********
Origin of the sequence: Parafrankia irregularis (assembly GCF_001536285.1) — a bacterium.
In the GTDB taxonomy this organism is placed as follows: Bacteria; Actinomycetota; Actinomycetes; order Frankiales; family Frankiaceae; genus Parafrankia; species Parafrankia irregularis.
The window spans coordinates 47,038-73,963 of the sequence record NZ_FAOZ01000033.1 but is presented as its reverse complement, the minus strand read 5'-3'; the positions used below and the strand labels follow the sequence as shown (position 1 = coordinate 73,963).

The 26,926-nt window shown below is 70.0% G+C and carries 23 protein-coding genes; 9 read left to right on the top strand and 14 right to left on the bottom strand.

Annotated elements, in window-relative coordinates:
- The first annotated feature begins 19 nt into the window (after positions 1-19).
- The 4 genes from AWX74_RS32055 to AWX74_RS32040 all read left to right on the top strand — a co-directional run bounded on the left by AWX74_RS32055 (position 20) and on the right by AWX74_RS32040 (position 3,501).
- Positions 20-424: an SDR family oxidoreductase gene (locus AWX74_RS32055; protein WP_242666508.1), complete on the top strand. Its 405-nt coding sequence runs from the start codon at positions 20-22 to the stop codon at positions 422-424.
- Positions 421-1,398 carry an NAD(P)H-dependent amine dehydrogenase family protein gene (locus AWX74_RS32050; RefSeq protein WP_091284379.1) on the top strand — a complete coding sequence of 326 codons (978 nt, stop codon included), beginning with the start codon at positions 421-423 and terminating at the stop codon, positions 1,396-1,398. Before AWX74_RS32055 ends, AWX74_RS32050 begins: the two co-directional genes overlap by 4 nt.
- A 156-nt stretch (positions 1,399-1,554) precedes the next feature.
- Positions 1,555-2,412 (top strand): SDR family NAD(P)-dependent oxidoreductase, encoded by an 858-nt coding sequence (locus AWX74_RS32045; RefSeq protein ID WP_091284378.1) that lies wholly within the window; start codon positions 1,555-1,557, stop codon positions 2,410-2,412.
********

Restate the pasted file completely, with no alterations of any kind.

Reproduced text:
Origin of the sequence: Parafrankia irregularis (assembly GCF_001536285.1) — a bacterium.
In the GTDB taxonomy this organism is placed as follows: Bacteria; Actinomycetota; Actinomycetes; order Frankiales; family Frankiaceae; genus Parafrankia; species Parafrankia irregularis.
The window spans coordinates 47,038-73,963 of the sequence record NZ_FAOZ01000033.1 but is presented as its reverse complement, the minus strand read 5'-3'; the positions used below and the strand labels follow the sequence as shown (position 1 = coordinate 73,963).

The 26,926-nt window shown below is 70.0% G+C and carries 23 protein-coding genes; 9 read left to right on the top strand and 14 right to left on the bottom strand.

Annotated elements, in window-relative coordinates:
- The first annotated feature begins 19 nt into the window (after positions 1-19).
- The 4 genes from AWX74_RS32055 to AWX74_RS32040 all read left to right on the top strand — a co-directional run bounded on the left by AWX74_RS32055 (position 20) and on the right by AWX74_RS32040 (position 3,501).
- Positions 20-424: an SDR family oxidoreductase gene (locus AWX74_RS32055; protein WP_242666508.1), complete on the top strand. Its 405-nt coding sequence runs from the start codon at positions 20-22 to the stop codon at positions 422-424.
- Positions 421-1,398 carry an NAD(P)H-dependent amine dehydrogenase family protein gene (locus AWX74_RS32050; RefSeq protein WP_091284379.1) on the top strand — a complete coding sequence of 326 codons (978 nt, stop codon included), beginning with the start codon at positions 421-423 and terminating at the stop codon, positions 1,396-1,398. Before AWX74_RS32055 ends, AWX74_RS32050 begins: the two co-directional genes overlap by 4 nt.
- A 156-nt stretch (positions 1,399-1,554) precedes the next feature.
- Positions 1,555-2,412 (top strand): SDR family NAD(P)-dependent oxidoreductase, encoded by an 858-nt coding sequence (locus AWX74_RS32045; RefSeq protein ID WP_091284378.1) that lies wholly within the window; start codon positions 1,555-1,557, stop codon positions 2,410-2,412.